U.S. Dept. of Commerce / NOAA / OAR / PMEL / Publications
The Pacific ocean has several well known modes of seasonal to interannual period variability. In particular, there are times during which tropical South American coastal sea surface temperatures (SSTs) are anomalously warm, others during which central equatorial Pacific SSTs are anomalously high, and others during which there are significant swings in the sea level pressure (SLP) difference between Tahiti and Darwin. While names have been associated with periods of sustained warm coastal SSTs (El Niņo) and the Tahiti-minus-Darwin SLP difference (Southern Oscillation), there is no generally accepted language for the periods of warm central equatorial Pacific SSTs. Sometimes periods of central Pacific SST anomaly in excess of 1°C for a season or more are termed equatorial warm events, but this usage is not generally accepted. It is common to speak of El Niņo-Southern Oscillation (ENSO) events (e.g., Rasmusson and Wallace, 1983; Philander, 1990), as if this is a single phenomenon that encompasses all three of the above aspects. This awareness of significant connections between the three phenomena came largely from the work of Bjerknes (1966, 1969). Much remains unclear, however, about the extent to which these phenomena arise from a single coupled ocean-atmosphere mode, or from separate physical processes that can occur in different sequences. Deser and Wallace (1987) and others have shown that they are not inevitably linked and do sometimes occur separately. A great deal of work is still underway to examine the evolution, dynamics and predictability of these phenomena, under the programmatic rubric of "TOGA" (tropical ocean-global atmosphere) research.
Both terrestrial and ocean surface data sets have been used to explore the historical characteristics of these TOGA phenomena. Rasmusson and Carpenter (1982, hereafter RC), carried out the seminal modern work using ocean surface data and created a composite of El Niņo events between 1946-1976. They provided the first comprehensible basin scale view of SST and wind evolution during these events. Terrestrial time series of rain, wind and SLP have been explored, for example, by Taylor (1973), Gutzler and Harrison (1987), Kiladis and van Loon (1988), and Harrison and Luther (1990) among others. Trenberth (1976), Wright (1984), Barnett (1985), van Loon and Shea (1985, 1987), Trenberth and Shea (1987), Deser and Wallace (1987, 1990), and Wright et al. (1988) have also done important work on the basin scale variability using, variously, wind, SST, SLP and out-going long wave radiation (OLR) data. The preparation of the COADS surface data set (Woodruff et al., 1987) has greatly facilitated basin scale work.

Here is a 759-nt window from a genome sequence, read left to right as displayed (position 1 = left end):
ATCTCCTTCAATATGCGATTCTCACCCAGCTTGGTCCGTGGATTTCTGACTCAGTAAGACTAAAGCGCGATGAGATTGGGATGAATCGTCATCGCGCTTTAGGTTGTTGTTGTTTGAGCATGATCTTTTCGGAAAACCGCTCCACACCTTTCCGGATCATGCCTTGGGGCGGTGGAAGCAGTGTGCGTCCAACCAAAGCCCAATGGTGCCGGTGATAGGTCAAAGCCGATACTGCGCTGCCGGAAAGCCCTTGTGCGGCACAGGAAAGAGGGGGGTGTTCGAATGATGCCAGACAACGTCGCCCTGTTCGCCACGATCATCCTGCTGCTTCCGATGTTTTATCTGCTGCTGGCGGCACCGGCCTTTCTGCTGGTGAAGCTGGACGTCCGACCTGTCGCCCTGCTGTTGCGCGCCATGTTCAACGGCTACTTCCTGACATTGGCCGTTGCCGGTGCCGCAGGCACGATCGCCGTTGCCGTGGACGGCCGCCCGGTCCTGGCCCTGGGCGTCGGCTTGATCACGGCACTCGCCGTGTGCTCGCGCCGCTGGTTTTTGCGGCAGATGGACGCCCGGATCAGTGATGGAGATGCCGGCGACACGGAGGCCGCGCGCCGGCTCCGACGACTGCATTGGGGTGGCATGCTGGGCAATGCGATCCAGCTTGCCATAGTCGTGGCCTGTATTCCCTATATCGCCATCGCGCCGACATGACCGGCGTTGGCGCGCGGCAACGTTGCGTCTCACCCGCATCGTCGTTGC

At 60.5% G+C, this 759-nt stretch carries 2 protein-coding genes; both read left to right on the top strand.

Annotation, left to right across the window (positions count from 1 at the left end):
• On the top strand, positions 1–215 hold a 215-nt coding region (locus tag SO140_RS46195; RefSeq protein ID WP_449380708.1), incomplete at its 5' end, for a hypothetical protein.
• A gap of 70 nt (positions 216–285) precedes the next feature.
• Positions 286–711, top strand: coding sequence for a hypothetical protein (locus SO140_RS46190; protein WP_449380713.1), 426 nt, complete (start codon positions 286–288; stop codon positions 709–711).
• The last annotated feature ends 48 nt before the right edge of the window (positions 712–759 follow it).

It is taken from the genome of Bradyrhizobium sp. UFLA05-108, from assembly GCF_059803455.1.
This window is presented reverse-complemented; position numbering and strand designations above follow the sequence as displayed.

The data collected since 1976 have raised many questions about the utility of the RC composite as subsequent ENSOs have departed from the RC composite in conspicuous ways. The RC composite has motivated so many other studies that advanced our knowledge of TOGA phenomena, however, that we have undertaken to update and extend the composite picture of the ocean surface behavior before, during, and after an El Niņo.
We composite over events between 1946 and 1993, and over as much of the ocean surface as can usefully be examined with the COADS data set. We also examine the month to month variability in the regions of substantial signal in order to discuss the degree to which the main features of the composite are representative of the individual events. We find and present here large scale signals in the near-global SLP data. We present our SST and surface wind analyses, and discuss their relationships to SLP variability in a companion paper (Harrison and Larkin, 1996).
The following questions provide the framework for this study:
1) Are the COADS SLP data useful for studies of behavior during El Niņo periods? In particular, can we reproduce the low frequency behavior of the Darwin and Tahiti based Troup Southern Oscillation Index using the COADS data, and are there plausible large scale patterns of SLP anomalies? How much smoothing in time and space is needed to bring out the large scale patterns?
2) What is the structure of the composite SLP anomaly (SLPA) during El Niņo periods? What statistical significance can we attach to these signals?
3) How representative of the SLPA behavior during individual El Niņo events is the composite? Which features are most robust? Least robust?
4) What do our results say about the utility of the composite approach to characterizing SLPA variability during El Niņo times? What phenomena do the results identify as deserving of additional study?
Section 2 details the data used and describes the smoothing filters applied in this study. Section 3 compares the traditional Tahiti/Darwin SLP time series and Troup Southern Oscillation Index (SOI) with a Troup-SOI surrogate index using COADS data, to help support the use of COADS for the rest of our study. Section 4 presents the 1946-1993 composite ENSO event. In Section 5 monthly time series are used to examine event-to-event variations. A new ENSO index is proposed. Finally, in Section 6, we review the major results and discuss their implications for ENSO forecasting, diagnosis, and further observation. Due to the many issues of connections between ENSO and the seasonal march, an appendix discussing the average SLP field and climatological seasonal march is provided.
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